As part of a USD 71 million conversion project, the feasibility study required L. Robert Kimball to evaluate options to lower the existing floor level of the 1916 armory facility approximately 14 feet. To maintain the historical integrity of the building and reinforce the structure with limited space outside the building footprint on an aggressive project schedule within a tight budget, L. Robert Kimball needed engineering analysis tools to conduct its study quickly and select the most efficient choices to provide Drexel University (Drexel) a cost-effective solution to alter the facility.
After creating an initial structural model, L. Robert Kimball used Bentley RAM Elements (formerly RAM Advanse) to analyze different options to redistribute the loads around the new configuration, eliminating the tension tie securing the existing trusses. Bentley’s flexible design and analysis software enabled Kimball to quickly and efficiently perform its feasibility study and provide Drexel the results to make an informed decision regarding the adaptive reuse of the facility. Ultimately the truss system was determined to be the most cost-effective solution to lower the floor level because the impact on the existing trusses was minimal.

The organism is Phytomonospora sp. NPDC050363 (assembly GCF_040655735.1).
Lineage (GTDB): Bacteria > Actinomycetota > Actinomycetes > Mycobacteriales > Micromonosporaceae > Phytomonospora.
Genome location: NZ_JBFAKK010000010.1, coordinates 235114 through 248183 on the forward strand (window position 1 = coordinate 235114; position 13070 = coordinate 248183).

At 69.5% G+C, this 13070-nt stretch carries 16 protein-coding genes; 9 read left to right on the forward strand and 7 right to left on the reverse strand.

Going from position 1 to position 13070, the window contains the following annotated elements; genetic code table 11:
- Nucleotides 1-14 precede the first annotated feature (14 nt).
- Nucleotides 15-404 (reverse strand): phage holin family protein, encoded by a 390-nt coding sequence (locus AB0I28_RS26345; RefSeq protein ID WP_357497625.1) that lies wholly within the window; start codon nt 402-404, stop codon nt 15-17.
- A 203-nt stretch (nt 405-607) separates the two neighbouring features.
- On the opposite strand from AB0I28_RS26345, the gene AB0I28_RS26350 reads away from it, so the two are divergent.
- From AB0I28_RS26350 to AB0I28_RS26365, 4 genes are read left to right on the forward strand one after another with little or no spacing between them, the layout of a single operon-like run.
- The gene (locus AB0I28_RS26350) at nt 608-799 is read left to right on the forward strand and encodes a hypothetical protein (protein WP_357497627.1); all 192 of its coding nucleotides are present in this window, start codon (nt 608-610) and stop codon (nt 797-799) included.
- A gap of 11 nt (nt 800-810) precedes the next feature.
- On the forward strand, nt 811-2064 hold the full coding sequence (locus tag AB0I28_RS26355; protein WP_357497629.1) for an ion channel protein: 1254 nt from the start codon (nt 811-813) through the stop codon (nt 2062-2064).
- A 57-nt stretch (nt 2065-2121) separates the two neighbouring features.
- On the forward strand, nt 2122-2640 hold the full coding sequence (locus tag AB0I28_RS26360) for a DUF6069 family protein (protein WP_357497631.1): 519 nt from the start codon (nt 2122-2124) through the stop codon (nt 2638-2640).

Using Bentley RAM Elements to quickly explore several different design options helped L. Robert Kimball find a cost-effective solution for the owner to adaptively reuse the armory building, while keeping the project on schedule and within budget. The conversion of the facility is a recycling effort that will enhance and centralize student and community life with another venue to host events and activities in the Philadelphia region.
L. Robert Kimball used RAM Elements to analyze the existing armory facility and explore design solutions to lower the floor level approximately 14 feet. RAM Elements allowed Kimball to quickly redistribute loads and identify the resulting stresses to determine a course of action that met the study’s structural challenges, while keeping the project on schedule and within budget. Bentley’s flexible engineering analysis tools enabled L. Robert Kimball to evaluate different options and provide Drexel with a cost-effective method for converting the building while maintaining its historical integrity.